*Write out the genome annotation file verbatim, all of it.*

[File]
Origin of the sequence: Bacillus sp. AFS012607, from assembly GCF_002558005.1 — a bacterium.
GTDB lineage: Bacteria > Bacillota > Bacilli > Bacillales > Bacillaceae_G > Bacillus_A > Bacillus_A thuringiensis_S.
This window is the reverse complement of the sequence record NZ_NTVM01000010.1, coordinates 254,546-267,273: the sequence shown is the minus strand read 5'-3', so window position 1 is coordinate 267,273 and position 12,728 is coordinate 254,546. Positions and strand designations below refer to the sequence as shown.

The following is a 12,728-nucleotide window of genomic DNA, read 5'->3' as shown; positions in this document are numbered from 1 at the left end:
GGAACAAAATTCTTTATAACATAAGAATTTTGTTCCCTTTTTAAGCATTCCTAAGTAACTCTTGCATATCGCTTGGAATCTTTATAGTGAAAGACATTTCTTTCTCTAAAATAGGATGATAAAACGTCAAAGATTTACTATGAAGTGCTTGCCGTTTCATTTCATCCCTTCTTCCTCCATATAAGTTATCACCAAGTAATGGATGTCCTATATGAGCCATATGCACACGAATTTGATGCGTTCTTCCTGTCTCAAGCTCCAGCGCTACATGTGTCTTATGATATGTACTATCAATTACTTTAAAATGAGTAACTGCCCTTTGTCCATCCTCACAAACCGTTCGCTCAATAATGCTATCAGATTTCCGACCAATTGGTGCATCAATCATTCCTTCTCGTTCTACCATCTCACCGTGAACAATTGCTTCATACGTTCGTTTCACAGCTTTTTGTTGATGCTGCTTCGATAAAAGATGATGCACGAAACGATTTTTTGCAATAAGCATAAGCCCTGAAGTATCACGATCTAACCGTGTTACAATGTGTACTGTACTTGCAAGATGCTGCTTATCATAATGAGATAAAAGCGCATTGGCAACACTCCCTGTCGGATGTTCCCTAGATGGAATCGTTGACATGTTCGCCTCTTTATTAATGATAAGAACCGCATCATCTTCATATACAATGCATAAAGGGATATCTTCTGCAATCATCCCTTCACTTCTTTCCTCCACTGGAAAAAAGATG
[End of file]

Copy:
Origin of the sequence: Bacillus sp. AFS012607, from assembly GCF_002558005.1 — a bacterium.
GTDB lineage: Bacteria > Bacillota > Bacilli > Bacillales > Bacillaceae_G > Bacillus_A > Bacillus_A thuringiensis_S.
This window is the reverse complement of the sequence record NZ_NTVM01000010.1, coordinates 254,546-267,273: the sequence shown is the minus strand read 5'-3', so window position 1 is coordinate 267,273 and position 12,728 is coordinate 254,546. Positions and strand designations below refer to the sequence as shown.

The following is a 12,728-nucleotide window of genomic DNA, read 5'->3' as shown; positions in this document are numbered from 1 at the left end:
GGAACAAAATTCTTTATAACATAAGAATTTTGTTCCCTTTTTAAGCATTCCTAAGTAACTCTTGCATATCGCTTGGAATCTTTATAGTGAAAGACATTTCTTTCTCTAAAATAGGATGATAAAACGTCAAAGATTTACTATGAAGTGCTTGCCGTTTCATTTCATCCCTTCTTCCTCCATATAAGTTATCACCAAGTAATGGATGTCCTATATGAGCCATATGCACACGAATTTGATGCGTTCTTCCTGTCTCAAGCTCCAGCGCTACATGTGTCTTATGATATGTACTATCAATTACTTTAAAATGAGTAACTGCCCTTTGTCCATCCTCACAAACCGTTCGCTCAATAATGCTATCAGATTTCCGACCAATTGGTGCATCAATCATTCCTTCTCGTTCTACCATCTCACCGTGAACAATTGCTTCATACGTTCGTTTCACAGCTTTTTGTTGATGCTGCTTCGATAAAAGATGATGCACGAAACGATTTTTTGCAATAAGCATAAGCCCTGAAGTATCACGATCTAACCGTGTTACAATGTGTACTGTACTTGCAAGATGCTGCTTATCATAATGAGATAAAAGCGCATTGGCAACACTCCCTGTCGGATGTTCCCTAGATGGAATCGTTGACATGTTCGCCTCTTTATTAATGATAAGAACCGCATCATCTTCATATACAATGCATAAAGGGATATCTTCTGCAATCATCCCTTCACTTCTTTCCTCCACTGGAAAAAAGATG